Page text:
—positional, adj. —positionless, adj. /peuh zish"euhn/, n. 1. condition with reference to place; location; situation. 2. a place occupied or to be occupied; site: a fortified ...
position effect
Genetics. the alteration in the expression of a gene or genetic region due to its relocation within the genome as a result of inversion or translocation. [1925-30] * * *
position isomer
Chem. any of two or more isomers that differ only in the position occupied by a substituent. * * *
position line
Navig. See line of position. [1860-65] * * *
position paper
a formal, usually detailed written statement, esp. regarding a single issue, that articulates a position, viewpoint, or policy, as of a government, organization, or political ...
position vector
▪ mechanics       straight line having one end fixed to a body and the other end attached to a moving point and used to describe the position of the point relative to ...
positional
See position. * * *
positional astronomy
astrometry. * * *
positional notation
a type of numeration in which the position of a digit affects its value. [1940-45] * * *
positionally
See positional. * * *
positionalnotation
positional notation n. A system of writing numbers in which the position of a digit affects its value. * * *
positioneffect
position effect n. Variation in the expression of a gene resulting from changes in its location within a chromosome. * * *
positioner
/peuh zish"euh neuhr/, n. 1. a person or thing that positions. 2. Orthodontics. a removable device of resilient plastic material worn in the mouth usually during sleep to produce ...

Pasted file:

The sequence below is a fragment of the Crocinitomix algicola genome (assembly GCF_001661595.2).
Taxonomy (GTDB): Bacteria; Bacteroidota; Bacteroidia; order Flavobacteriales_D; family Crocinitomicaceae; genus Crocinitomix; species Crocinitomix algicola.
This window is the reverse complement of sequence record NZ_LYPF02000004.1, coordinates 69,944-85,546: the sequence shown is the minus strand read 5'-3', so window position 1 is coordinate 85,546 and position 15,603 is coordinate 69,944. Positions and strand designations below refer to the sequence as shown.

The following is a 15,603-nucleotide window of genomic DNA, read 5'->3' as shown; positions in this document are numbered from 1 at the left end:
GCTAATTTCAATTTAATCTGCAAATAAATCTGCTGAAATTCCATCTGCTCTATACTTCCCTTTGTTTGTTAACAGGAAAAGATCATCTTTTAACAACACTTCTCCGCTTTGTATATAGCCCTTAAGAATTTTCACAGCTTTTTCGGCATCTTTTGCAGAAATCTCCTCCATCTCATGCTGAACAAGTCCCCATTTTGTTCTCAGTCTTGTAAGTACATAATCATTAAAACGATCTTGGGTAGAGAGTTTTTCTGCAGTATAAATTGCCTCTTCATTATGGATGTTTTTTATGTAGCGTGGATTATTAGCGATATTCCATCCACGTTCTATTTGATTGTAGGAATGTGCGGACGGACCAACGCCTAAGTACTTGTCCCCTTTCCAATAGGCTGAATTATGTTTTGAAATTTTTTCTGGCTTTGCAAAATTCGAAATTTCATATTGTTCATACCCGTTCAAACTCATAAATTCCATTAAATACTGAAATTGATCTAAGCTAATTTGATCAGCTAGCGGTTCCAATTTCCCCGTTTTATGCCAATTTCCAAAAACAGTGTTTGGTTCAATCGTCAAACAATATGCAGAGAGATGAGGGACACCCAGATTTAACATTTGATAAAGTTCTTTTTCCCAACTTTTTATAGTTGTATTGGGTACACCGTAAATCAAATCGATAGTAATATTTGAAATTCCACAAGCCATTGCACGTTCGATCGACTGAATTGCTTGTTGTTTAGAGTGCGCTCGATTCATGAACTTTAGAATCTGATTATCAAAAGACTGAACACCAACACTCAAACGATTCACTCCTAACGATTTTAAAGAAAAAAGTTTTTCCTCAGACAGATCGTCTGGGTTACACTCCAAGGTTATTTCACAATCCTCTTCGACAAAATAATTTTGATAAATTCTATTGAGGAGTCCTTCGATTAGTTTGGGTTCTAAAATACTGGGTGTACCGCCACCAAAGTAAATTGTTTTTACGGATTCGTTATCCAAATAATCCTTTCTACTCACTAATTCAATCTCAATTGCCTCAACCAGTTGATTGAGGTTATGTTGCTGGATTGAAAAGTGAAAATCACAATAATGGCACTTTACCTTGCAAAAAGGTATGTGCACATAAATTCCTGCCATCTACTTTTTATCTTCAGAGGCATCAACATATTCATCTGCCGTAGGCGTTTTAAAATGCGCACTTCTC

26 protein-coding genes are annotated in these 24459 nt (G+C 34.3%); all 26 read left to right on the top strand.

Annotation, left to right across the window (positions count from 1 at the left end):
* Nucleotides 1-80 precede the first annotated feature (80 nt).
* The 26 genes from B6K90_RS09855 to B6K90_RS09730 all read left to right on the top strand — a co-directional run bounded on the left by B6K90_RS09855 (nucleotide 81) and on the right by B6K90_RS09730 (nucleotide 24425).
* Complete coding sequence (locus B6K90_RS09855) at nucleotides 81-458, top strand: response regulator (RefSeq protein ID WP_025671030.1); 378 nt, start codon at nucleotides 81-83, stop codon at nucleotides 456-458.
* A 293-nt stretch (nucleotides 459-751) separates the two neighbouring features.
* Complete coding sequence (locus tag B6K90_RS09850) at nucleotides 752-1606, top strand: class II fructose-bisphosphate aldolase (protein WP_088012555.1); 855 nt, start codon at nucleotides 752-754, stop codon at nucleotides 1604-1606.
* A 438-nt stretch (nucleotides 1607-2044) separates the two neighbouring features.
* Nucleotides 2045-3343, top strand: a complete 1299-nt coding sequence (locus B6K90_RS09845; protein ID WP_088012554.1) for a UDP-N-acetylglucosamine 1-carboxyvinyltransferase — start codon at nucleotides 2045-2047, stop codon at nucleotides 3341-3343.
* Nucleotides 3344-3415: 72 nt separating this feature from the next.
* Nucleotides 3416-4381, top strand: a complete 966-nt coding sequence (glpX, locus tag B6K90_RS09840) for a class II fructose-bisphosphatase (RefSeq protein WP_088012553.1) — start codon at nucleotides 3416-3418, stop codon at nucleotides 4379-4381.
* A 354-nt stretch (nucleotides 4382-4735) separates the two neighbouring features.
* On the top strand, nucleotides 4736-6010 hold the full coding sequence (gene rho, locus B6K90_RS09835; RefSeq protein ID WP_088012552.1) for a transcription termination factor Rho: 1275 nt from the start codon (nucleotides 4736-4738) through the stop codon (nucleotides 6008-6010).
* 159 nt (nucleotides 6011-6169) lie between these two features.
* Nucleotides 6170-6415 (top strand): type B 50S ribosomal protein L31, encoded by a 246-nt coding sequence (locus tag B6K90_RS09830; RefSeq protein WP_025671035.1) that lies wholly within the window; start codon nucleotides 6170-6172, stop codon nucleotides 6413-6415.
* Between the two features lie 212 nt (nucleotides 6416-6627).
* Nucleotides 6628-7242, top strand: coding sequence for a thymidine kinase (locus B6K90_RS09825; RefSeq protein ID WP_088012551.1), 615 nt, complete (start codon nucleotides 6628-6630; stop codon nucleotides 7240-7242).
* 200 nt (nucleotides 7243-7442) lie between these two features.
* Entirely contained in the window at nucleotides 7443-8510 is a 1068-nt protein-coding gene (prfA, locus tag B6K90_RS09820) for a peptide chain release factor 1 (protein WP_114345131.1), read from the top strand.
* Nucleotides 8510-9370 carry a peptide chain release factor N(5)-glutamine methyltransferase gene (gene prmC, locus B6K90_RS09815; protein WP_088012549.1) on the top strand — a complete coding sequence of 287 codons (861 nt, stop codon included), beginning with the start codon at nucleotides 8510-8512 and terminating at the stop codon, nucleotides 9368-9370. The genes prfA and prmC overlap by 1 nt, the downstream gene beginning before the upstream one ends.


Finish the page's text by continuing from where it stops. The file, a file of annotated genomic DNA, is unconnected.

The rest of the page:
positionpaper
position paper n. 1. A detailed policy report that usually explains, justifies, or recommends a particular course of action. 2. See aide-mémoire. * * *
positive
—positiveness, n. /poz"i tiv/, adj. 1. explicitly stated, stipulated, or expressed: a positive acceptance of the agreement. 2. admitting of no question: positive proof. 3. ...
positive caster
Auto. See under caster (def. 6). * * *
positive column
Physics. the luminous region between the Faraday dark space and the anode glow in a vacuum tube, occurring when the pressure is low. * * *
positive crankcase ventilation
Auto. a means of reducing air pollution by directing the fumes from the crankcase of an engine into the intake manifold, so that they will be channeled into the cylinders and ...
positive definite
—positive definiteness. Math. 1. (of a quadratic form) positive for all real values of the variables, where the values are not all zero. 2. (of a matrix) displaying the ...
positive electricity
Elect. the electricity present in a body or substance that has a deficiency of electrons, as the electricity developed on glass when rubbed with silk. Cf. negative electricity. * ...
positive electron
Physics. positron. [1895-1900] * * *
positive eugenics.
See under eugenics. [1905-10] * * *
positive feedback
Electronics. See under feedback (def. 1). * * *
positive ion
Physics, Chem. See under ion (def. 1). * * *
positive law
customary law or law enacted by governmental authority (as distinguished from natural law). [1350-1400; ME] * * *
positive lens
Optics. See converging lens. * * *
positive organ
1. a small pipe organ of the Middle Ages. 2. a section of a pipe organ having mostly flue stops. [1720-30] * * * ▪ musical instrument       (from Latin ponere: “to ...
positive ray
Physics. a stream of positive ions traveling from a metallic anode to the cathode in a gas-discharge tube. Also called anode ray, canal ray. [1900-05] * * *
positive sign
positive sign n. the sign (+) used to indicate a positive quantity * * *
positivefeedback
positive feedback n. Feedback that results in amplification or growth of the output signal. * * *
positively